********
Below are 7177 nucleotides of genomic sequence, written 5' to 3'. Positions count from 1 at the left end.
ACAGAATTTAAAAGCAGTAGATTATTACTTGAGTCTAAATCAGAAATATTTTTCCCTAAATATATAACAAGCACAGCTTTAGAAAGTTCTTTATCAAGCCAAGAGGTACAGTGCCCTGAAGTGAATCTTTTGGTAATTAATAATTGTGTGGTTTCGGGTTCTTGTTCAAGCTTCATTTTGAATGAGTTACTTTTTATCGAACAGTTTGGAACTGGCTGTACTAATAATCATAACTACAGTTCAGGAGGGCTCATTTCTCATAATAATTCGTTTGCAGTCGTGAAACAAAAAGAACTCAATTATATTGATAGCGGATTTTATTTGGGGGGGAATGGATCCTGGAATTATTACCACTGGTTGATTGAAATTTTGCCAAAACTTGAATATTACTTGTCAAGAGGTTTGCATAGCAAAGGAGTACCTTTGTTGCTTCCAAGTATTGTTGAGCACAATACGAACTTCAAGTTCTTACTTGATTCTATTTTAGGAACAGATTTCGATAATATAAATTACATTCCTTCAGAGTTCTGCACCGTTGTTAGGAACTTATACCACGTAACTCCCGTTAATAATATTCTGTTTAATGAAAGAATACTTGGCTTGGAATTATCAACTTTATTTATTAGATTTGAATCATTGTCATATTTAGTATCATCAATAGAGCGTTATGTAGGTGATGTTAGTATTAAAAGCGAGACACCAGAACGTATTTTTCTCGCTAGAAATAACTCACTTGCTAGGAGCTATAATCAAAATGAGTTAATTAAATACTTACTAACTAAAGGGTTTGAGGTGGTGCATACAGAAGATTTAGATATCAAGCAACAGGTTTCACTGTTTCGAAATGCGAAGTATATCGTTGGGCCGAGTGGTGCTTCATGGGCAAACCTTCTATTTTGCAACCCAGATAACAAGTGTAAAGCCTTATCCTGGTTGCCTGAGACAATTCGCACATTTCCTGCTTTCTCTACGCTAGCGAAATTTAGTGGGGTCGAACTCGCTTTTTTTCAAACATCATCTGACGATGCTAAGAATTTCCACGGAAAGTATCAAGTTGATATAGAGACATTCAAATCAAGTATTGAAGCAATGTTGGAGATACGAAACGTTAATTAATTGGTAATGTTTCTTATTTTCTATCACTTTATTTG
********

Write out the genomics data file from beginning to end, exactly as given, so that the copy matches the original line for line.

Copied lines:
Below are 7177 nucleotides of genomic sequence, written 5' to 3'. Positions count from 1 at the left end.
ACAGAATTTAAAAGCAGTAGATTATTACTTGAGTCTAAATCAGAAATATTTTTCCCTAAATATATAACAAGCACAGCTTTAGAAAGTTCTTTATCAAGCCAAGAGGTACAGTGCCCTGAAGTGAATCTTTTGGTAATTAATAATTGTGTGGTTTCGGGTTCTTGTTCAAGCTTCATTTTGAATGAGTTACTTTTTATCGAACAGTTTGGAACTGGCTGTACTAATAATCATAACTACAGTTCAGGAGGGCTCATTTCTCATAATAATTCGTTTGCAGTCGTGAAACAAAAAGAACTCAATTATATTGATAGCGGATTTTATTTGGGGGGGAATGGATCCTGGAATTATTACCACTGGTTGATTGAAATTTTGCCAAAACTTGAATATTACTTGTCAAGAGGTTTGCATAGCAAAGGAGTACCTTTGTTGCTTCCAAGTATTGTTGAGCACAATACGAACTTCAAGTTCTTACTTGATTCTATTTTAGGAACAGATTTCGATAATATAAATTACATTCCTTCAGAGTTCTGCACCGTTGTTAGGAACTTATACCACGTAACTCCCGTTAATAATATTCTGTTTAATGAAAGAATACTTGGCTTGGAATTATCAACTTTATTTATTAGATTTGAATCATTGTCATATTTAGTATCATCAATAGAGCGTTATGTAGGTGATGTTAGTATTAAAAGCGAGACACCAGAACGTATTTTTCTCGCTAGAAATAACTCACTTGCTAGGAGCTATAATCAAAATGAGTTAATTAAATACTTACTAACTAAAGGGTTTGAGGTGGTGCATACAGAAGATTTAGATATCAAGCAACAGGTTTCACTGTTTCGAAATGCGAAGTATATCGTTGGGCCGAGTGGTGCTTCATGGGCAAACCTTCTATTTTGCAACCCAGATAACAAGTGTAAAGCCTTATCCTGGTTGCCTGAGACAATTCGCACATTTCCTGCTTTCTCTACGCTAGCGAAATTTAGTGGGGTCGAACTCGCTTTTTTTCAAACATCATCTGACGATGCTAAGAATTTCCACGGAAAGTATCAAGTTGATATAGAGACATTCAAATCAAGTATTGAAGCAATGTTGGAGATACGAAACGTTAATTAATTGGTAATGTTTCTTATTTTCTATCACTTTATTTG